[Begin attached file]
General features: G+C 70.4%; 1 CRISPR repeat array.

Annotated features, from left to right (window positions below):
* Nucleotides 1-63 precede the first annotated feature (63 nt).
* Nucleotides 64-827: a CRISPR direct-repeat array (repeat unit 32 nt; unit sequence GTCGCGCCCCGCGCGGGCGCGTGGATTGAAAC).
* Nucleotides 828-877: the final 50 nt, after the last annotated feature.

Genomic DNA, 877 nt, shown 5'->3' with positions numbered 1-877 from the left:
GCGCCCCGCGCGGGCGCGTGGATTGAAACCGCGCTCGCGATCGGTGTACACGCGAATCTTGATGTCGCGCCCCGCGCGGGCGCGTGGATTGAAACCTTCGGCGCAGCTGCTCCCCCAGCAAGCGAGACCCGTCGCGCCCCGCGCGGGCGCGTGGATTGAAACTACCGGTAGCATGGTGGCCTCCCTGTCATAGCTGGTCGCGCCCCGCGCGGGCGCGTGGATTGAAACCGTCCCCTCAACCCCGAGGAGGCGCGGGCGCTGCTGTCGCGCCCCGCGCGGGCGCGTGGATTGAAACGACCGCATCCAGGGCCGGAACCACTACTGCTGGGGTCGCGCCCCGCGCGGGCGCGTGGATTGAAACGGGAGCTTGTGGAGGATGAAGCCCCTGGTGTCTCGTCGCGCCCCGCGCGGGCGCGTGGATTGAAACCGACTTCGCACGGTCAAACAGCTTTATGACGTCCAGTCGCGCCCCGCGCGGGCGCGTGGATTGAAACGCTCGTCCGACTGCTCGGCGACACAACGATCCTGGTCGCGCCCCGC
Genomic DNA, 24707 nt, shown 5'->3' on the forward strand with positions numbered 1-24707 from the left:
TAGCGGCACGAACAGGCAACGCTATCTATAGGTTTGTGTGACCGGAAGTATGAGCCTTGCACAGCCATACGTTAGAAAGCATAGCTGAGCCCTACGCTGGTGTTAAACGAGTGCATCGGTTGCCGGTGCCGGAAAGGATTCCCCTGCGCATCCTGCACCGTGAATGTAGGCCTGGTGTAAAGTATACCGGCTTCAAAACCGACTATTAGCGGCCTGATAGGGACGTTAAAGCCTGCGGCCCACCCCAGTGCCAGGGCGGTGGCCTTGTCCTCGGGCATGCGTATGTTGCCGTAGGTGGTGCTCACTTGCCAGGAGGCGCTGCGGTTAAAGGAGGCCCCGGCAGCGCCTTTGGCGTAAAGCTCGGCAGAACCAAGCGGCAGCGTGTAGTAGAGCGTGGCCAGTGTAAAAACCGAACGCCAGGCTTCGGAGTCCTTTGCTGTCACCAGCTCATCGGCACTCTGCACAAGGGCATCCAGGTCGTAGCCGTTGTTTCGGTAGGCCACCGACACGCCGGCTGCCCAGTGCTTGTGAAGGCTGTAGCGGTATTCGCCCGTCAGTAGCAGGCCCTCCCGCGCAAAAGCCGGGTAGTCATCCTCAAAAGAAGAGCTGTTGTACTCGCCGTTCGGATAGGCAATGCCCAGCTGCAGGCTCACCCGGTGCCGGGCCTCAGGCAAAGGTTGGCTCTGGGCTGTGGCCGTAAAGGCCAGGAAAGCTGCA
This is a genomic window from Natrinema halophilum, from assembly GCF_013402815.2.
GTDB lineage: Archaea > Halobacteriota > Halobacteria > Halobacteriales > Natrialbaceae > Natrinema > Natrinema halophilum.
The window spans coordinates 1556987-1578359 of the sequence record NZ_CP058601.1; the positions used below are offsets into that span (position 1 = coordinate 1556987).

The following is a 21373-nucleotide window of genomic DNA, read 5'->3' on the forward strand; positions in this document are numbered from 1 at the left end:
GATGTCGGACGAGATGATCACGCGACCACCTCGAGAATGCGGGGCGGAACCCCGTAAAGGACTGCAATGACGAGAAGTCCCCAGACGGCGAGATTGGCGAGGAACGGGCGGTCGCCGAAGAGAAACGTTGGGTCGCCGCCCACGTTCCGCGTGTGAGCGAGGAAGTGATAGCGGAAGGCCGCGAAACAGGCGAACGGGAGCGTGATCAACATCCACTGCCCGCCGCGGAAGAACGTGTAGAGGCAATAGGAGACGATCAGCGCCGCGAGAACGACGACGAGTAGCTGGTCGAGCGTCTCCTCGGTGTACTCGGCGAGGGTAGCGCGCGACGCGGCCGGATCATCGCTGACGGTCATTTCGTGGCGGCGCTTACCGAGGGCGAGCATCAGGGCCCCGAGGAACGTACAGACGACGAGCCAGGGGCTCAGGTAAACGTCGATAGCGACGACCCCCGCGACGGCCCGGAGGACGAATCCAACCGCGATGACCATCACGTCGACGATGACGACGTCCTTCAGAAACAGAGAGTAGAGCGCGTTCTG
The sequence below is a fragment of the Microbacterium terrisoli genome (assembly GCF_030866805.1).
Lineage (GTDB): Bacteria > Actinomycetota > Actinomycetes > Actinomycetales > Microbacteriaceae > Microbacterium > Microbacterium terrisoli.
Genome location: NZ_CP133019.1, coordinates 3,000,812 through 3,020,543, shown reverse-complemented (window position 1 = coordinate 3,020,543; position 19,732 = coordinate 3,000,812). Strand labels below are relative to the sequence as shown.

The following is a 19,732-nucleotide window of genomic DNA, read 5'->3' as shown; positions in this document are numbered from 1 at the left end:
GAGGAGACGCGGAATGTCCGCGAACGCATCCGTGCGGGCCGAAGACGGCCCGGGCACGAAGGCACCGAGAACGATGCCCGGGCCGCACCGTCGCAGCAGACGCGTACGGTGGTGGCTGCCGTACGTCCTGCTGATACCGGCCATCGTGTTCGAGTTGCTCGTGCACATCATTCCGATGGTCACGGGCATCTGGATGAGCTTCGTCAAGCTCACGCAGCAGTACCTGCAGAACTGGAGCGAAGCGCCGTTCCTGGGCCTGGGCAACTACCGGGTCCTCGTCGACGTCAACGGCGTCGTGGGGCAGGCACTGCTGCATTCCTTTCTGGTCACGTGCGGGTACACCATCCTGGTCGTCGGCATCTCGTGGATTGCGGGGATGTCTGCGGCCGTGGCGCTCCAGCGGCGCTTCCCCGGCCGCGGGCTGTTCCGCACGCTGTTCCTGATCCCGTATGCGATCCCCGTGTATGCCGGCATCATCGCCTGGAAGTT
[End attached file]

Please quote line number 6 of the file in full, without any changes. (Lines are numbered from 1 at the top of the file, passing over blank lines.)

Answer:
Genomic DNA, 877 nt, shown 5'->3' with positions numbered 1-877 from the left: